Day Out at the Africa Writes Literary Festival

I found out that there was going to be the Africa Writes festival at the British Library on social media and given that I love African literature, I was interested. The event ran for 3 days but I only attended on the second day- Saturday.

At the British Library

I chose to attend sessions on digital publishing and diversity in children’s publishing and a book launch. Yewande Omotoso launched her book- The Woman Next Door so I was able to find out more about her writing and the book. 

I enjoyed all the sessions and the panel discussions were very interesting. I’ll give you a mini recap on the session as the issues they discussed are topical. The sessions were:

The Digital Debate: A New Era of Reading and Publishing
This was facilitated by the ladies who founded Bahati Books, a digital publishing house. What drew me to attend was the constant conflict in my mind on whether to buy e-books or hard copies. The latter always wins the war. I’ve only read 2 books on Kindle and the first time I bought a Kindle book, I thought e-books were cheap. I bought it for £1 but I guess there must have been a promotion at the time. 
The publishers on the panel mentioned how they can play with the prices of their e-books and that’s why it may seem cheap at certain periods. They can afford to change prices on e-books but hard copies have the prices already printed on them. The panel spoke on how it can be costly producing e-books so we shouldn’t expect it to be free.
There was a discussion on free content and how “just because it’s digital, doesn’t mean it’s free.” However, I feel there’s a place for free digital content from authors. I like when I’m able to read blog posts or short stories from authors online for free before committing to buying a book. There are short stories on Brittle Paper which I read from time to time to discover new authors.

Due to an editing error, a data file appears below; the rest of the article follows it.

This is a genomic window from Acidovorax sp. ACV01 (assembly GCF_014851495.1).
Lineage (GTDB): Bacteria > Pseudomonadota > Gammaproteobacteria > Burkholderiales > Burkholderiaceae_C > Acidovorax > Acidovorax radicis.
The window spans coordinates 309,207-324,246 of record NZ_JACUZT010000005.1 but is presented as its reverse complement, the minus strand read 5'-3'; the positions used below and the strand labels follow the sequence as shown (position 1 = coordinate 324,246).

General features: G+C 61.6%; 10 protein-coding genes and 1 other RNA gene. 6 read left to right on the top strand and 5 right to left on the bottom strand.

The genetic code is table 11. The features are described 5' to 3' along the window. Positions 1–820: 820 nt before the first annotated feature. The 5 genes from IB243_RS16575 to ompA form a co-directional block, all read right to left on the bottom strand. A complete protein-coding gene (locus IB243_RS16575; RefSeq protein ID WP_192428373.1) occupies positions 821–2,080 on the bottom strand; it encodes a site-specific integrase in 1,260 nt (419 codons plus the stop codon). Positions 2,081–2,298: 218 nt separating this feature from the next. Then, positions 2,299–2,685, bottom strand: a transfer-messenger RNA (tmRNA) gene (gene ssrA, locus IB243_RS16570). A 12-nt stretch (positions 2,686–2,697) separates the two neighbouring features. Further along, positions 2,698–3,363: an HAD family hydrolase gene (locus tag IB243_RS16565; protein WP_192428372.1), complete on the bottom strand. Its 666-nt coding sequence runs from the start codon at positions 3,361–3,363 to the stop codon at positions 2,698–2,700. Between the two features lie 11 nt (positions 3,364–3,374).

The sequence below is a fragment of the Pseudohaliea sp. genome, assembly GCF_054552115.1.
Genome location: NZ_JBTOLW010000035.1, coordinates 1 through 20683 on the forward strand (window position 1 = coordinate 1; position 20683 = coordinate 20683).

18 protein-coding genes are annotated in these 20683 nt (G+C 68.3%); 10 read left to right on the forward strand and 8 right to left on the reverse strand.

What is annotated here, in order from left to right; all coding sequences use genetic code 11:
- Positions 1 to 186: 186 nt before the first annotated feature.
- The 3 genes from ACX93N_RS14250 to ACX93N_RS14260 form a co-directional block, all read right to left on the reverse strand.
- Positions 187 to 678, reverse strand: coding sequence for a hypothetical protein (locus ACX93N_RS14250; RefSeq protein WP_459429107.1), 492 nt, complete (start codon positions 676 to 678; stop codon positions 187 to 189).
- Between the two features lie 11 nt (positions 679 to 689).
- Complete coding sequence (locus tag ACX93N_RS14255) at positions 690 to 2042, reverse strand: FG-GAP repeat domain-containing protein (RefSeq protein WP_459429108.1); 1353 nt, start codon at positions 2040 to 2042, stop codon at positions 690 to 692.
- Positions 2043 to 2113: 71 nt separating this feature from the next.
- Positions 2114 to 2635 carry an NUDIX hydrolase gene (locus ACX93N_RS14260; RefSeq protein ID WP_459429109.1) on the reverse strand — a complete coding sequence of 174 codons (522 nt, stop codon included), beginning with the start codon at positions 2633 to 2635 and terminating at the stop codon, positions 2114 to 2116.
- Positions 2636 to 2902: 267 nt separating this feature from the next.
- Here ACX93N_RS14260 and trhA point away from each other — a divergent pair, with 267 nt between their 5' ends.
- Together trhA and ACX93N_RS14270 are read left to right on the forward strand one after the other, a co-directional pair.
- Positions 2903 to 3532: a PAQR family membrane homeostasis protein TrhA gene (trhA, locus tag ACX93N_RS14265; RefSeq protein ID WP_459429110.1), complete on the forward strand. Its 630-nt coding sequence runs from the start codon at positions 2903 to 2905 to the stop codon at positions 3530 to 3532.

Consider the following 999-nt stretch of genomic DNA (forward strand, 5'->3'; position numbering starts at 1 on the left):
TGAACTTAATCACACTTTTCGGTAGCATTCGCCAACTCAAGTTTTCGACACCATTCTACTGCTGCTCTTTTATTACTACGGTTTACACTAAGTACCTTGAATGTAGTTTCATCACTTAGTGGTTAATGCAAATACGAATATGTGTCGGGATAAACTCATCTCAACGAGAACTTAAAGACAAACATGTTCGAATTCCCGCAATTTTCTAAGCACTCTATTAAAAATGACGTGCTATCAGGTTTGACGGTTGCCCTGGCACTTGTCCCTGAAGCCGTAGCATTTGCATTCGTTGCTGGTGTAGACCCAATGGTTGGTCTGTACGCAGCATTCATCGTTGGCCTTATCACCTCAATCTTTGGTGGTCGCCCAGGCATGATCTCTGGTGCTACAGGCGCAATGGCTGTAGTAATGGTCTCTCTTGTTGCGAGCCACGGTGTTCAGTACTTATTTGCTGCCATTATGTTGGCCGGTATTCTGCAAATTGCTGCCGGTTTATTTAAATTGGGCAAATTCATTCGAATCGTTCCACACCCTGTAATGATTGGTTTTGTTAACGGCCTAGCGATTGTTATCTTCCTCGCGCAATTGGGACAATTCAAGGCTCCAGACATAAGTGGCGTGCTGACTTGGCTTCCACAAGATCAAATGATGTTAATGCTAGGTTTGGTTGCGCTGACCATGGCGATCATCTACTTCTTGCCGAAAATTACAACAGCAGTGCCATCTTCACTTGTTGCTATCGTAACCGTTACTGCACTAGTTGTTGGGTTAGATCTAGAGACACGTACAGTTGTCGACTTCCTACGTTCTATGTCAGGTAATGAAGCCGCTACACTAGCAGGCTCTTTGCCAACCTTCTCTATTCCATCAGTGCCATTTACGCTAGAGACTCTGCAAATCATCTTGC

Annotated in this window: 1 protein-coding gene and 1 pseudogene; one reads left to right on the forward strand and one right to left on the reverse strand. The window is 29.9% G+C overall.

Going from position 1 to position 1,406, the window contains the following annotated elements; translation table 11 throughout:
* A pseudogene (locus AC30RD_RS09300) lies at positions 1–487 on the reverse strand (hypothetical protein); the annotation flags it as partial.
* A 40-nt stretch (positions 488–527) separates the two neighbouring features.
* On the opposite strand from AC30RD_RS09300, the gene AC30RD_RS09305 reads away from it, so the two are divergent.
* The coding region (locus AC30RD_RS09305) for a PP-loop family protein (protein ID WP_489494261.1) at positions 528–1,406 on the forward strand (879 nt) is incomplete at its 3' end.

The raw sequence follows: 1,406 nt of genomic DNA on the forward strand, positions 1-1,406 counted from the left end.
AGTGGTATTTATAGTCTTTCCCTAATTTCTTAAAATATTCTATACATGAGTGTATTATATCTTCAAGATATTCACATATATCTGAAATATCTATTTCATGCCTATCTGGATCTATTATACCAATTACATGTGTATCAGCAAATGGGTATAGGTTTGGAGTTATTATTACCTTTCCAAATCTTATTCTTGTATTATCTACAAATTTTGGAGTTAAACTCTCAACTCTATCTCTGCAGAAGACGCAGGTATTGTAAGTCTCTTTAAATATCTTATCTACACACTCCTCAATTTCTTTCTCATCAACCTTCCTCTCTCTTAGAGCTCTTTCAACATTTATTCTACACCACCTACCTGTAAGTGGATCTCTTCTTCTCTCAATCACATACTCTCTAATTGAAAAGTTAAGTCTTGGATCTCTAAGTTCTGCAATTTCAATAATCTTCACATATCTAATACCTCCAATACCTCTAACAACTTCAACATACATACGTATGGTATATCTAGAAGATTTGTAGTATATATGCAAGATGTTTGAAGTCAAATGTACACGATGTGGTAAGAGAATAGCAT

An interesting issue was also whether certain genres like erotica do better in e-book sales. It was said that 50 Shades of Grey did well in e-book sales as people perhaps felt more comfortable reading it digitally than holding a copy version and reading it in public. 

“There’s no such thing as a Black Princess: Diversity in Children’s Publishing”
This was about the need for representation of characters from different backgrounds. I knew growing up, I read many books by Enid Blyton where I didn’t see any characters like me and I didn’t think much of it at the time. However, it’s important that children see themselves in books because every background is valid.

One thing I took away from this were that stories are for everyone. Just because, a book has black characters doesn’t mean it’s only meant to be read by black children.

Then, there was a question on whether books should have raceless characters. For example, there was a casting of a black actress as Hermione in the West End play, Harry Potter and The Cursed Child and this caused a lot of debate. JK Rowling defended this casting as the ethnicity of Hermione was “never specified” in the book. From the session, I figured the panel was more drawn to ethnicity of characters being specified.

Finally, what’s a book event without an opportunity to buy books? There was a book marketplace and I bought a romance novel by Ola Awonubi, called Love’s Persuasion and chatted with Ola.

Ola Awonubi and I

Overall, I enjoyed Africa Writes and I plan to next year and attend more of the sessions. It was a lovely way to spend my Saturday.

Let me know in the comments section if you’re a lover of e-books or you’re a hard copy girl like me.

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